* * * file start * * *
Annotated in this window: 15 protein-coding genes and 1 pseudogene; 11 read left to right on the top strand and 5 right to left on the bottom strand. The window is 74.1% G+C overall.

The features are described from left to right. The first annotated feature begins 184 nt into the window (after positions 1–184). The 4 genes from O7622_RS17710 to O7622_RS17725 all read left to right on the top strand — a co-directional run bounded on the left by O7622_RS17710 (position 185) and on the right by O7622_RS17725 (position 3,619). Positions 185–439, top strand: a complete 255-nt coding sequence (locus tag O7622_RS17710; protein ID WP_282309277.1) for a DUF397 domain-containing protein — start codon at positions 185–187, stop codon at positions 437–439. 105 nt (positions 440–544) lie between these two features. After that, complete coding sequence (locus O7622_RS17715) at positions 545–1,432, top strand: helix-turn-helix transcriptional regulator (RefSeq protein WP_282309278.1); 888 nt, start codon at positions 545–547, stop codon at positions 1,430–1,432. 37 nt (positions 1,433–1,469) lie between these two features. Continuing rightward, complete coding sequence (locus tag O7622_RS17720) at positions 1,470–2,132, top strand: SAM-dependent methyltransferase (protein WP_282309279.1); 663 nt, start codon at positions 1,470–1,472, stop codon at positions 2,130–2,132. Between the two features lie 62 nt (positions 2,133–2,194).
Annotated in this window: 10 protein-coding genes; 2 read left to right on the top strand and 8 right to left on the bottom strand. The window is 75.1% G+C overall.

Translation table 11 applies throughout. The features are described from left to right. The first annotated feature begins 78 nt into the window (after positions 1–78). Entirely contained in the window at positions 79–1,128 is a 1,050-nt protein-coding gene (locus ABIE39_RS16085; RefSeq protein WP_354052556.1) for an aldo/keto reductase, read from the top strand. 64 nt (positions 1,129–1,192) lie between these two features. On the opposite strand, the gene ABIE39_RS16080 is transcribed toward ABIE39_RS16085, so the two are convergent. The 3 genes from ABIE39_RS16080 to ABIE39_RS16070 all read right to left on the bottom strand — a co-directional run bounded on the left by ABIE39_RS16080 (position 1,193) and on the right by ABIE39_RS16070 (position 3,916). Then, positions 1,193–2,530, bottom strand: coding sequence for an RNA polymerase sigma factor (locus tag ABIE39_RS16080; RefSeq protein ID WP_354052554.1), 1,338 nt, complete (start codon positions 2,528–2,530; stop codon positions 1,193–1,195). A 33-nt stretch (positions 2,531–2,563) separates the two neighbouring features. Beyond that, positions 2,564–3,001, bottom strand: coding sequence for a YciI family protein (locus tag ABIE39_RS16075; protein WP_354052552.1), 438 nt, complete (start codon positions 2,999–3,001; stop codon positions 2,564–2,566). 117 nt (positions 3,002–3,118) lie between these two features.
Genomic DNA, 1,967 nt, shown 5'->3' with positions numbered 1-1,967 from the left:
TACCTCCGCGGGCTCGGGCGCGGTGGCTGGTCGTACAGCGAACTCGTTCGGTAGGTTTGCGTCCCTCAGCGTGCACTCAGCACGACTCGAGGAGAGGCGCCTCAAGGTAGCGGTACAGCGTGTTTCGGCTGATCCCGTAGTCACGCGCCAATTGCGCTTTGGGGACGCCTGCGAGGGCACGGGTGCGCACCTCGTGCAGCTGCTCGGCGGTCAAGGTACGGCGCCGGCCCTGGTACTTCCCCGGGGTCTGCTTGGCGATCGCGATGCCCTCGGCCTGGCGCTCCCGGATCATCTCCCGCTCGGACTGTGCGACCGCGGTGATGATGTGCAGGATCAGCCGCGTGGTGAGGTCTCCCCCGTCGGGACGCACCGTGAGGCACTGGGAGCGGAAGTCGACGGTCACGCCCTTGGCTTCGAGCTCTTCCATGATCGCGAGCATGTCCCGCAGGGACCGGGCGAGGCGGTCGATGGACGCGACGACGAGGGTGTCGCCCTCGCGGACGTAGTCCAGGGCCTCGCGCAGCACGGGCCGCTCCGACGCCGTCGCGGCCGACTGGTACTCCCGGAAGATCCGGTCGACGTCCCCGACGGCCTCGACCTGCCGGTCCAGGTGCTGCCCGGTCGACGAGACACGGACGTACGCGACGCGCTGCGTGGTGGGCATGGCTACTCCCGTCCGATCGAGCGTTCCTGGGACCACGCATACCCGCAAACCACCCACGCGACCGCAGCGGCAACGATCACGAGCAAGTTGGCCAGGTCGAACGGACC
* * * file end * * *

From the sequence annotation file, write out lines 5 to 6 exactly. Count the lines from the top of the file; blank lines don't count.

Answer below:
Genomic DNA, 1,967 nt, shown 5'->3' with positions numbered 1-1,967 from the left:
TACCTCCGCGGGCTCGGGCGCGGTGGCTGGTCGTACAGCGAACTCGTTCGGTAGGTTTGCGTCCCTCAGCGTGCACTCAGCACGACTCGAGGAGAGGCGCCTCAAGGTAGCGGTACAGCGTGTTTCGGCTGATCCCGTAGTCACGCGCCAATTGCGCTTTGGGGACGCCTGCGAGGGCACGGGTGCGCACCTCGTGCAGCTGCTCGGCGGTCAAGGTACGGCGCCGGCCCTGGTACTTCCCCGGGGTCTGCTTGGCGATCGCGATGCCCTCGGCCTGGCGCTCCCGGATCATCTCCCGCTCGGACTGTGCGACCGCGGTGATGATGTGCAGGATCAGCCGCGTGGTGAGGTCTCCCCCGTCGGGACGCACCGTGAGGCACTGGGAGCGGAAGTCGACGGTCACGCCCTTGGCTTCGAGCTCTTCCATGATCGCGAGCATGTCCCGCAGGGACCGGGCGAGGCGGTCGATGGACGCGACGACGAGGGTGTCGCCCTCGCGGACGTAGTCCAGGGCCTCGCGCAGCACGGGCCGCTCCGACGCCGTCGCGGCCGACTGGTACTCCCGGAAGATCCGGTCGACGTCCCCGACGGCCTCGACCTGCCGGTCCAGGTGCTGCCCGGTCGACGAGACACGGACGTACGCGACGCGCTGCGTGGTGGGCATGGCTACTCCCGTCCGATCGAGCGTTCCTGGGACCACGCATACCCGCAAACCACCCACGCGACCGCAGCGGCAACGATCACGAGCAAGTTGGCCAGGTCGAACGGACC